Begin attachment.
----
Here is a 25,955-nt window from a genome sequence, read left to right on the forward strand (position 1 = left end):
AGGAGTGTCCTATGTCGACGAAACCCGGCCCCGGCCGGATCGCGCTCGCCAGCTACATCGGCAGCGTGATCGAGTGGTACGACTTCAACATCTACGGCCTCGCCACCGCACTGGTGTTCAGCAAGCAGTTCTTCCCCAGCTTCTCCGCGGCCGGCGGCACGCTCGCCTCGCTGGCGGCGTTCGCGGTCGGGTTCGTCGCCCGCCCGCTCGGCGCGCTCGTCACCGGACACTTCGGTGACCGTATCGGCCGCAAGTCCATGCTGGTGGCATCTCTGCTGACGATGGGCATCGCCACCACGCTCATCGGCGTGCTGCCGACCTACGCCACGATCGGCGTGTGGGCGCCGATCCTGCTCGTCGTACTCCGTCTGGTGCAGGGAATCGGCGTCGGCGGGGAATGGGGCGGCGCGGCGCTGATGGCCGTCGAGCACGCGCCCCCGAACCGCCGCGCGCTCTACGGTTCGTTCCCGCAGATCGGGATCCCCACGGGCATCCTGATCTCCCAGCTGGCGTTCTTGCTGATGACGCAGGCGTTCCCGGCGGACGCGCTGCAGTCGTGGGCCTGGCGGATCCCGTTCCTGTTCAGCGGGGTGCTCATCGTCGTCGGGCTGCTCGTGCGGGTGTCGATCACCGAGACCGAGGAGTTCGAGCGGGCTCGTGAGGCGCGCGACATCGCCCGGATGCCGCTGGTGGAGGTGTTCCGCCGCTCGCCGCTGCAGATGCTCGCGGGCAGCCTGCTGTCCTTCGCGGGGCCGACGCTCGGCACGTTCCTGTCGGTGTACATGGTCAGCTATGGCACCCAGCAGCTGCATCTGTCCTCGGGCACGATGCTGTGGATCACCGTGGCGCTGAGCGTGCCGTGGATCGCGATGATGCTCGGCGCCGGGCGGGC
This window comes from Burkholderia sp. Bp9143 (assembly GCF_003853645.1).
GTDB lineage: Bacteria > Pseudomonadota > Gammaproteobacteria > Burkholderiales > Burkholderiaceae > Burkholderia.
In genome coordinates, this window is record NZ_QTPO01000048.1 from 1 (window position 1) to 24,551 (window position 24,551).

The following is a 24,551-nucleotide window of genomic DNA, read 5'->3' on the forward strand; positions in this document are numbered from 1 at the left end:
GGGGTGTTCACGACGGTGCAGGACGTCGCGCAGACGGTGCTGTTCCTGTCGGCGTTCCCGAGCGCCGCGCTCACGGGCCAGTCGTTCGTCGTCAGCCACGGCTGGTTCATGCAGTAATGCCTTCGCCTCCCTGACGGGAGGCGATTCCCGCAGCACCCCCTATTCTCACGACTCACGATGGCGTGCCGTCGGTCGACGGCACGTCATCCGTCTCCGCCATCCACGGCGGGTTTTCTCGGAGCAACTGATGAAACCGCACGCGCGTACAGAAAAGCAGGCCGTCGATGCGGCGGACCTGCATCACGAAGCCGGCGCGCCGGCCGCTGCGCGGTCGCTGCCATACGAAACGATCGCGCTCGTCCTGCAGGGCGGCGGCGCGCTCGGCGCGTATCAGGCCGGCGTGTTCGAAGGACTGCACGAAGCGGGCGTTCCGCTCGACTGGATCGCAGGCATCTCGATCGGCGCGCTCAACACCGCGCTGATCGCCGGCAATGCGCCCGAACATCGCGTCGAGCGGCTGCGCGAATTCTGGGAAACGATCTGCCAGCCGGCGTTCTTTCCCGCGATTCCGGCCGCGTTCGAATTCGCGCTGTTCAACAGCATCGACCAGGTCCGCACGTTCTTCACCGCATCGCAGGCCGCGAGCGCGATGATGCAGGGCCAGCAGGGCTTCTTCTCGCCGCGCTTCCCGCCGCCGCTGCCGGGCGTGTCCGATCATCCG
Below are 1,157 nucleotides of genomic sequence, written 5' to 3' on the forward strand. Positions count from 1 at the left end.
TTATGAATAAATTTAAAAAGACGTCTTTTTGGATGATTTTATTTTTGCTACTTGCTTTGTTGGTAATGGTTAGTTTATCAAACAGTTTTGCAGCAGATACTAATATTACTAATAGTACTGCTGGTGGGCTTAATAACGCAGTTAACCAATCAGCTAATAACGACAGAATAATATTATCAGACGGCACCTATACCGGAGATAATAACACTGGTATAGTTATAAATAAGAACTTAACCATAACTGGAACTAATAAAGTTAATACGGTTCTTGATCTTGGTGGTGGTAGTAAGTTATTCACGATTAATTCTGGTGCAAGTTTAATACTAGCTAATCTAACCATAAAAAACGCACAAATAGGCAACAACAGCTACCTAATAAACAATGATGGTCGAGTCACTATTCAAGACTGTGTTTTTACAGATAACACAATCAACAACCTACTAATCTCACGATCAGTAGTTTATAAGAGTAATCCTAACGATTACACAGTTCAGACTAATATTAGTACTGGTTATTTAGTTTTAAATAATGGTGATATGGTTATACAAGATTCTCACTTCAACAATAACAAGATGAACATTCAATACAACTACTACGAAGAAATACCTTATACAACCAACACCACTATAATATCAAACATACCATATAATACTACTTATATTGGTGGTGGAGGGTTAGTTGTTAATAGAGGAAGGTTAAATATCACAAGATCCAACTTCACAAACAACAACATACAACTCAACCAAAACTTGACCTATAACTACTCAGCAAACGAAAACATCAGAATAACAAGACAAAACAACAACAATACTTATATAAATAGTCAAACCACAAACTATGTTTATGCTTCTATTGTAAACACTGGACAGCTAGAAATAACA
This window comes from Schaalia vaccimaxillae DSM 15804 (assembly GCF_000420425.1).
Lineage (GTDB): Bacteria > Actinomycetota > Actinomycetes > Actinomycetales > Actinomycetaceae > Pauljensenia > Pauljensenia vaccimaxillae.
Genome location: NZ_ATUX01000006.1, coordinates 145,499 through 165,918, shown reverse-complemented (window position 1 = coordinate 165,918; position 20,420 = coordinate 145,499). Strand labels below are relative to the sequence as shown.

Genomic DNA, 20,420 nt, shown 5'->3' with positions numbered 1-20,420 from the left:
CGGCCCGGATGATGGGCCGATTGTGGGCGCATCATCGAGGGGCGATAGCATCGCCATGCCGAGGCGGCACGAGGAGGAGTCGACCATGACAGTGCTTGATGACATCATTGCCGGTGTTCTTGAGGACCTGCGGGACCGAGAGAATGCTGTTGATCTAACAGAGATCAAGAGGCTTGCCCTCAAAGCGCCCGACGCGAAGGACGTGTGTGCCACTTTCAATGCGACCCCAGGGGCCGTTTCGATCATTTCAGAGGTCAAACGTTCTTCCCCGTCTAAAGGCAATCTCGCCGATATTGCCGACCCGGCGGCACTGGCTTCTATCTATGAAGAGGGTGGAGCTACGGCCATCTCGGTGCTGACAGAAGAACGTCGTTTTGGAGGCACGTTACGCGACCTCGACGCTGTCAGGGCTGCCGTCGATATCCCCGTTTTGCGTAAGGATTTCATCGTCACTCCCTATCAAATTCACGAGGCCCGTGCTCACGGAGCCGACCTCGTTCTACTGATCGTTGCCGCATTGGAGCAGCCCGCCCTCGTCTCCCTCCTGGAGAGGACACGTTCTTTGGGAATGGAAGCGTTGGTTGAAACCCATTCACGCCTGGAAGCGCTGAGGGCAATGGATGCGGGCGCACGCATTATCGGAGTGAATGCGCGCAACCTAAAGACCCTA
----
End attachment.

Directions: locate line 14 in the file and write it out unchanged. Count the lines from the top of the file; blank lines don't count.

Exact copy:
CGGCCCGGATGATGGGCCGATTGTGGGCGCATCATCGAGGGGCGATAGCATCGCCATGCCGAGGCGGCACGAGGAGGAGTCGACCATGACAGTGCTTGATGACATCATTGCCGGTGTTCTTGAGGACCTGCGGGACCGAGAGAATGCTGTTGATCTAACAGAGATCAAGAGGCTTGCCCTCAAAGCGCCCGACGCGAAGGACGTGTGTGCCACTTTCAATGCGACCCCAGGGGCCGTTTCGATCATTTCAGAGGTCAAACGTTCTTCCCCGTCTAAAGGCAATCTCGCCGATATTGCCGACCCGGCGGCACTGGCTTCTATCTATGAAGAGGGTGGAGCTACGGCCATCTCGGTGCTGACAGAAGAACGTCGTTTTGGAGGCACGTTACGCGACCTCGACGCTGTCAGGGCTGCCGTCGATATCCCCGTTTTGCGTAAGGATTTCATCGTCACTCCCTATCAAATTCACGAGGCCCGTGCTCACGGAGCCGACCTCGTTCTACTGATCGTTGCCGCATTGGAGCAGCCCGCCCTCGTCTCCCTCCTGGAGAGGACACGTTCTTTGGGAATGGAAGCGTTGGTTGAAACCCATTCACGCCTGGAAGCGCTGAGGGCAATGGATGCGGGCGCACGCATTATCGGAGTGAATGCGCGCAACCTAAAGACCCTA